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Mary Biever | One Writing Mother | Tag Archive | Nibby Priest
Tag Archive - Nibby Priest

My Tri Fest Tow Truck Teaching Adventure

Get towedphoto © 2009 Emran Kassim | more info (via: Wylio)
I love Henderson, Kentucky, and its annual Tri-Fest that starts tomorrow. As I pulled into town tonight to teach a Facebook class at the Henderson County Public Library, they were beginning to set up. Cool!  They have great food, rides, and more, in their historic downtown district.  I parked across the street from the library and went in to prepare.

My classes are taught with my Facebook profile live, on big screen, with my own News Feed.

Just over halfway through the 2-hour class, a Henderson friend posted, “The police just towed all the cars off South Main Street for the Tri-Fest.”

I had parked on South Main Street.

So I excused myself and went across the street. My car was gone. When I tried to ask the festival workers where my car was, my Spanish wasn’t good enough to communicate. So I returned to my class.

“Is your car there?” The class asked.


“Do you need to end class to find it?”

“No. We have 40 minutes left. I can find my car then. If I can teach through an earthquake, a flash flood, and a storm that rips the front door off a building, I can teach through a towed car.”

I didn’t tell them that if I could hitch-hike alone through a thunderstorm in Ireland 25 years ago, survive a near-death hemorrhage during a pregnancy 15 years ago, and rebuild a burned out business 10 years ago, a towed car in Henderson was something I knew would have a happy ending. Somehow. The only thing to do was laugh about it.

This could be an example of Facebook problem solving for my class. I posted that my car was towed during my class, telling the class in the time that remained we would see if Facebook would help me solve my problem. Then we went back to our objectives list to keep going.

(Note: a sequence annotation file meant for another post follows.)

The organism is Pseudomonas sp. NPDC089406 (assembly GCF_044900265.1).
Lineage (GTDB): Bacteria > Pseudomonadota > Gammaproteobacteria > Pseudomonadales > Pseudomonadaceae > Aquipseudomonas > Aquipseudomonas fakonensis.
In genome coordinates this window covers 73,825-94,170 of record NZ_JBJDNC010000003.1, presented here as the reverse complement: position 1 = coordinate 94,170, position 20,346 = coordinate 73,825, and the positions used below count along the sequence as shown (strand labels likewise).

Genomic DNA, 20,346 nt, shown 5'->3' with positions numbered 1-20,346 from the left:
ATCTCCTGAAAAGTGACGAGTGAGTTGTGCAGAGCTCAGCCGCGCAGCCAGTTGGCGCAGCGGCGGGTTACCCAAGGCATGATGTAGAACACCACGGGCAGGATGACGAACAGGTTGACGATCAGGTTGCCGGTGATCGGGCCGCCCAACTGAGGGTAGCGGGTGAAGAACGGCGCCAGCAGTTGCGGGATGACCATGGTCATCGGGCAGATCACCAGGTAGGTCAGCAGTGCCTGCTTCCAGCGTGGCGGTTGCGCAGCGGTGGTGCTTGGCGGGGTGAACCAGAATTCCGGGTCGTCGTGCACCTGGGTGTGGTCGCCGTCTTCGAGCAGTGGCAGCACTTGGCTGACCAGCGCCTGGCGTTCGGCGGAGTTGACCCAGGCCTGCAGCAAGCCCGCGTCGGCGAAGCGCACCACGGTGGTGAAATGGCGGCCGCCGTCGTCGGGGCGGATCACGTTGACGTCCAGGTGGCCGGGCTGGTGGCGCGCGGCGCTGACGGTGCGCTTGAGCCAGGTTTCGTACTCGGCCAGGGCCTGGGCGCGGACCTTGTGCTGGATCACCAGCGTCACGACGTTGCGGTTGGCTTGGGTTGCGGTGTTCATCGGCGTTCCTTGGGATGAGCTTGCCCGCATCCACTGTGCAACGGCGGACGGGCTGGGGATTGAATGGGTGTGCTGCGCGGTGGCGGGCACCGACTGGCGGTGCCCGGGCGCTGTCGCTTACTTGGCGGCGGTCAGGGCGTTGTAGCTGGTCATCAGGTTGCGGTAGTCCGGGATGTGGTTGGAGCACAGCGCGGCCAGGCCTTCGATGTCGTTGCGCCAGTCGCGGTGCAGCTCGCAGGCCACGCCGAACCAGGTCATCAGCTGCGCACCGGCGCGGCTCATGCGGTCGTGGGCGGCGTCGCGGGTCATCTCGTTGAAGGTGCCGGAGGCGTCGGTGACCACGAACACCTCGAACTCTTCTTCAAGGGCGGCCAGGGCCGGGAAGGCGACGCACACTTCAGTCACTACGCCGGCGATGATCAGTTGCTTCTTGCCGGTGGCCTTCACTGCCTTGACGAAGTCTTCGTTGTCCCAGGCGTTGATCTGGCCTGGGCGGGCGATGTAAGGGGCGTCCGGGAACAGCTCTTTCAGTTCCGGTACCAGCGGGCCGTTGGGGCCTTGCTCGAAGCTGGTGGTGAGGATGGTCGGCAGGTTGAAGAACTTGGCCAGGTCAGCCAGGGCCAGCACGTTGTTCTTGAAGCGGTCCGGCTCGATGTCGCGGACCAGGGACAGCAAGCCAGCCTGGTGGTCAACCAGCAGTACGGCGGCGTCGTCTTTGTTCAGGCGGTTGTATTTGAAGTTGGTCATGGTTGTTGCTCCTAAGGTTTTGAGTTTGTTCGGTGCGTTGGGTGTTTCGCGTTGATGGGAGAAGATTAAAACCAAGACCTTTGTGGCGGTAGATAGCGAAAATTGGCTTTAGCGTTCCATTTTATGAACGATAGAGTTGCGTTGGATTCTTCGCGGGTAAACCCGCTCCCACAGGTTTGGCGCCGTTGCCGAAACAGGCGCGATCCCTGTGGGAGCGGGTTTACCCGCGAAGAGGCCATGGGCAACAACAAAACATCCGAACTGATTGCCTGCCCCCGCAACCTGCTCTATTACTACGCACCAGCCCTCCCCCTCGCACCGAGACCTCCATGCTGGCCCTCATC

Friends posted phone numbers of who to call. I answered conversations while we kept on our to do list. Friends, both in Evansville and Henderson, offered me rides if needed. My friends Jo Ann and Joann both gave invaluable help. My phone started ringing with friends asking me if I needed a ride.

A grandmother taking the class posted on her own wall that my car had gotten towed. Her grandson commented, “WTF?” When she asked me what WTF stood for, I suggested she ask her grandson as I wasn’t going to say it in class.

After the class was over, I called the first number, a towing company who said they had towed nothing. Then I called the police. They had posted in the paper they would tow cars but acknowledged they had posted no signage that out-of-state visitors would see. They asked me what my car was.

“Blue. With 4 doors.” We just bought my car last month, and I was so rattled I could remember neither the make nor the model.

So I called my husband, who had just read my Facebook saga. “What’s my car?”

“You’re joking.”

“No. All I can remember is it’s blue with 4 doors.”

“You can teach any kind of computer class and don’t know your own car?”

“Nope. Not when I just taught a class for 40 minutes after it happened.”